this is only another fake post to incite confrontation.
Hatians dont want to "reconquer by mass immigration" as you claim, they are just poor migrant workers.
The racism of this post is disgusting.
I am Dominican, born n raiced in the Bronx, both parents are from San Cristobol Dominican Republic. Now Im living back in DR with fmextended family. You sound dumb try again.

Quote:
Originally Posted by aab7855 View Post
I spent 4 weeks in the Cibao, and the racism towards Haitians disgusted me. Particulary ironic were the Dominicans who complained about how poorly they were treated while working without papers in Puerto Rico, only to turn around and tell me that Haitians were thieving monkeys who practiced voodoo (I kid you not). Funny how many don´t feel empathy, even when the shoe is on the other foot.

Listen, Haitians over there work hard, really hard. Even if they´ve been living there for generations, they´re essentially invisible and will forever be treated poorly and never afforded citizenship. I guess intermarriage with Dominicans is upward mobility, but many people also refuse to recognize that these mixed marriages are even a thing. What if your family could never get US Citizenship? Would that be ok with you?

I am against all xenophobia, period. So no, I think your idea sucks.

Also, don´t drop statistics on race. We all know Dominicans try to ¨lighten¨their own racial identity. Mestizos call themselves rubios, morenos call themselves indios and black Dominicans call themselves moreno. Put 80% of those folks on the average street corner in the US and they´ll be identified as black, much to their self-loathing horror. Cut it with the Trujillo complex, you can´t share the same island and treat each other like an alien species.
Dominicans are far more similar to Puerto Ricans than Haitians, so you make no sense.

Last edited by Smooveysmoove; 11-03-2018 at 02:39 PM..
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Old 11-03-2018, 02:36 PM
 
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I don't mind SOME Haitians coming over, cuz many of them are hardworking good people. But also many of them are criminals, they bring crime, disease, or they just abuse government services.

Now I know some of my own people do it too, but it's ok for Dominican native to abuse OUR own government services and do crime, not saying its a good thing, but this is our society and in every society and nation you have good people and bad people. But for outsiders to come here and try to do that, no buddy you got to be a good immigrant or go back. And i dont disagree with America doing that to some criminial Latinos, but thats another topic.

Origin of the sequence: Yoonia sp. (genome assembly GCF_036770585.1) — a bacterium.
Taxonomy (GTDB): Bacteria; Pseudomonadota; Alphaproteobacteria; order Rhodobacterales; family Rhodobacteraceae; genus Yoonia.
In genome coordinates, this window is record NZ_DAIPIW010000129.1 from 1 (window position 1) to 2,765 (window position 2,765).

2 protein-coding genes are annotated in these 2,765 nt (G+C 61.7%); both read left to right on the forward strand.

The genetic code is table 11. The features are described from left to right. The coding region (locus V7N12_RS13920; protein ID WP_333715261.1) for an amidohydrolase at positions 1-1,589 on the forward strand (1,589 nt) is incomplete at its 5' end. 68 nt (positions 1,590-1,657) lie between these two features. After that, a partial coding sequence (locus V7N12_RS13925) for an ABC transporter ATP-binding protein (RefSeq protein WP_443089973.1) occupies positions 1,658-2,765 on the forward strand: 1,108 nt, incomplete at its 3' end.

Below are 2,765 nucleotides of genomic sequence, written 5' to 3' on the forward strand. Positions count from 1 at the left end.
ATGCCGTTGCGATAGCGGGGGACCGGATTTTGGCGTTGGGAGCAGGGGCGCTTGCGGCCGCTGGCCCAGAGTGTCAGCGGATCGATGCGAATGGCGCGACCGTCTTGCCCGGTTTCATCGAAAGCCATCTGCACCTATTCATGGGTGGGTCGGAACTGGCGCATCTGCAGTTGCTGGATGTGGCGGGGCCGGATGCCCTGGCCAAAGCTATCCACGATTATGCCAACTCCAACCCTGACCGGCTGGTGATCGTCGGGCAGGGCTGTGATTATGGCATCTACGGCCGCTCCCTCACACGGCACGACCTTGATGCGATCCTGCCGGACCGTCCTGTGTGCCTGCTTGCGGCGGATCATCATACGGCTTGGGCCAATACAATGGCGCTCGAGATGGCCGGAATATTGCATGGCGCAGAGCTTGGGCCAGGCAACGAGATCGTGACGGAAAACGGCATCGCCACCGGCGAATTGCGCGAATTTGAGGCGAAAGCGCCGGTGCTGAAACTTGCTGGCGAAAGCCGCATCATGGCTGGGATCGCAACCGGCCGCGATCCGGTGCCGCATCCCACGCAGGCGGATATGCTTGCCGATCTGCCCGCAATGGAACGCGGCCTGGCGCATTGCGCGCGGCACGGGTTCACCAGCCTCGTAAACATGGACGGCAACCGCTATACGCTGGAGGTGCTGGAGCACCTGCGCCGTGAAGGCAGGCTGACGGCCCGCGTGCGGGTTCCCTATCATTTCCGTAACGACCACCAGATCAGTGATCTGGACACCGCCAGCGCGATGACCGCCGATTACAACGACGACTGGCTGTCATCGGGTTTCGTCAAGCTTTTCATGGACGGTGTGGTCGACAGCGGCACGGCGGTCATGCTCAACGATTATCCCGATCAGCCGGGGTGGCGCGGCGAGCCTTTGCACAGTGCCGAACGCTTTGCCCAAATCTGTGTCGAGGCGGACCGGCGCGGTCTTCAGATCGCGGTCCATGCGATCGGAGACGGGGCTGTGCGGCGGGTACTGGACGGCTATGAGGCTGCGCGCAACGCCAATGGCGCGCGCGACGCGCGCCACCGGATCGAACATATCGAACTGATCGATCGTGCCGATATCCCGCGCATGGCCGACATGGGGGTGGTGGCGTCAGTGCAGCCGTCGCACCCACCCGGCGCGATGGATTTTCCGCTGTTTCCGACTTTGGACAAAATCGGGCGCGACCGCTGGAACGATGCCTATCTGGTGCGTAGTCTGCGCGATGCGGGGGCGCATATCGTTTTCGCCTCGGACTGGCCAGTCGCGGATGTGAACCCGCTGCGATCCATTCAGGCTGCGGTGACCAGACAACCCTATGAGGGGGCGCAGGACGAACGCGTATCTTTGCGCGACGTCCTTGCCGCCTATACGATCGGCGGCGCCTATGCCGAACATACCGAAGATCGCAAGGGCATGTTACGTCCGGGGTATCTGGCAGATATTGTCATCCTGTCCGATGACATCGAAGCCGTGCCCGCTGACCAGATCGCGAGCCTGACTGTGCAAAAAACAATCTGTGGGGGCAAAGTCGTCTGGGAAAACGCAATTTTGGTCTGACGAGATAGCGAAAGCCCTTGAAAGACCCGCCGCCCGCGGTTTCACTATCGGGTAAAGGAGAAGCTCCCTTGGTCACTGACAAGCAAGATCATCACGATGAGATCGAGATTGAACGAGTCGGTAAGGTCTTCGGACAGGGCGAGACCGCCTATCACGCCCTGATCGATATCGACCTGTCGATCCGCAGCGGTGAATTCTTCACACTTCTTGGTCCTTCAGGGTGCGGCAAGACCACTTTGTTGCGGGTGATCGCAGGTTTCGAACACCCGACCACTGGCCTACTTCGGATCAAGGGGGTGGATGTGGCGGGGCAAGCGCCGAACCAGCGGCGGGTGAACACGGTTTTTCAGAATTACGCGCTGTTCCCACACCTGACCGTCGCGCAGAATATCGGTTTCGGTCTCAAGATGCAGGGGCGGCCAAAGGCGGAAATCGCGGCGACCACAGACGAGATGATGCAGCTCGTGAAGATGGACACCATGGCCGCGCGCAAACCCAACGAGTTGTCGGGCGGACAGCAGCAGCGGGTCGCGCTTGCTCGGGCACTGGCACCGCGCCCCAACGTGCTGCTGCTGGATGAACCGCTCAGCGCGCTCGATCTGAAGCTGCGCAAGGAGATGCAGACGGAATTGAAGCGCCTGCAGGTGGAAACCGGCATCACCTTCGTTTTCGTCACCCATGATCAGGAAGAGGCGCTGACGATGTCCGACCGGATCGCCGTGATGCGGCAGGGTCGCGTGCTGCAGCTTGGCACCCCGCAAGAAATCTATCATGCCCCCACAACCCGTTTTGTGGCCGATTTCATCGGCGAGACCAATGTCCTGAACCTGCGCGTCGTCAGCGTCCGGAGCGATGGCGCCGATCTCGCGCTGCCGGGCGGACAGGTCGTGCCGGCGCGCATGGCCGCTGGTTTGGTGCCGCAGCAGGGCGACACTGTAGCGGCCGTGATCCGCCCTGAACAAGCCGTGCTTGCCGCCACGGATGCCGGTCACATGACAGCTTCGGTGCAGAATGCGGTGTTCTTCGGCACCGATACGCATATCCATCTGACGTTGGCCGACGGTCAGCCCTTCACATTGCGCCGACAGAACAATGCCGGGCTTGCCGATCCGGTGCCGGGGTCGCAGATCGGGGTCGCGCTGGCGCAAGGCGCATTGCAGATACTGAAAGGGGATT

But like I said I don't mind SOME Haitians coming, but they are overflooding my country, it's like pouring water into a cup that's already all full, it's an overflow too much, the immigration policy of DR needs to be more strict, enforced, and controlled especially for Haitians being that we share a border with them and they are the most desperate to come here. A massive wall (about 200 feet high and real thick, with checkpoints for immigration, trade, military, and transnational highways) along the Haiti-DR border should do the trick, and should be built asap.
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Old 11-03-2018, 04:08 PM
 
Location: Pereira, Colombia
1,017 posts, read 1,991,218 times
Reputation: 1064
Quote:
Originally Posted by Smooveysmoove View Post
I am Dominican, born n raiced in the Bronx, both parents are from San Cristobol Dominican Republic. Now Im living back in DR with fmextended family. You sound dumb try again.


Dominicans are far more similar to Puerto Ricans than Haitians, so you make no sense.
Yet they are often discriminated against when they move to PR. All I´m saying is try to have a little empathy, at least take some ownership of why so many people would risk their lives, put up with discrimination, work jobs that no one else wants. Your family most likely immigrated to the US for a better life, right? Haitians are no different. People tend to flee poverty or danger, it doesn´t matter where they come from.

Do you personally know any Haitians that live in the DR? I feel like once people make real connections with the ¨other¨, their minds can change really quickly. I have plenty of Venezuelan friends here in Colombia, ran with plenty of central americans in the States who didn´t know English and/or were undocumented. It serves the interests of bigots to dehumanize those who are different, and stoke the fears of the masses.
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Old 11-03-2018, 04:51 PM
 
Location: Wylie, Texas
1,710 posts, read 2,495,512 times
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I used to think African Americans had the biggest inferiority complexes when it came to race. Well now they have to share the top spot with Latin Americans...yes all of you, from Mexico, to Colombia to Brazil, I've never seen any other group of people in such denial of their roots. I've met people who would be considered Hispanic. Back home they are considered white, and would fight you for not calling them that here in the US. I hate to be the bearer of bad news, perhaps your original ancestor was from Spain or whatever, but then he was a real dog with jungle fever, he and his kids/grand kids must have been banging every Indian and African from then on because you sir don't look even remotely European lol

Then you have the Hispanic blacks. I'm from Nigeria originally, that's in west Africa for those who don't know. 100 per cent pure African. Yet I've met blacks from Colombia and brazil who are darker than me, with hair just as nappy, who insist that they are not black at all, but rather mixed Indian/European. The actress Zoe Saldana comes to mind. I remember there was an interview where she was asked what her heritage was. She proceeded to mention several European countries plus Indian. Not a mention of African at all. What is ironic is that she had not any problems accepting acting roles in which she plays African American women mind you. I guess money over ancestry.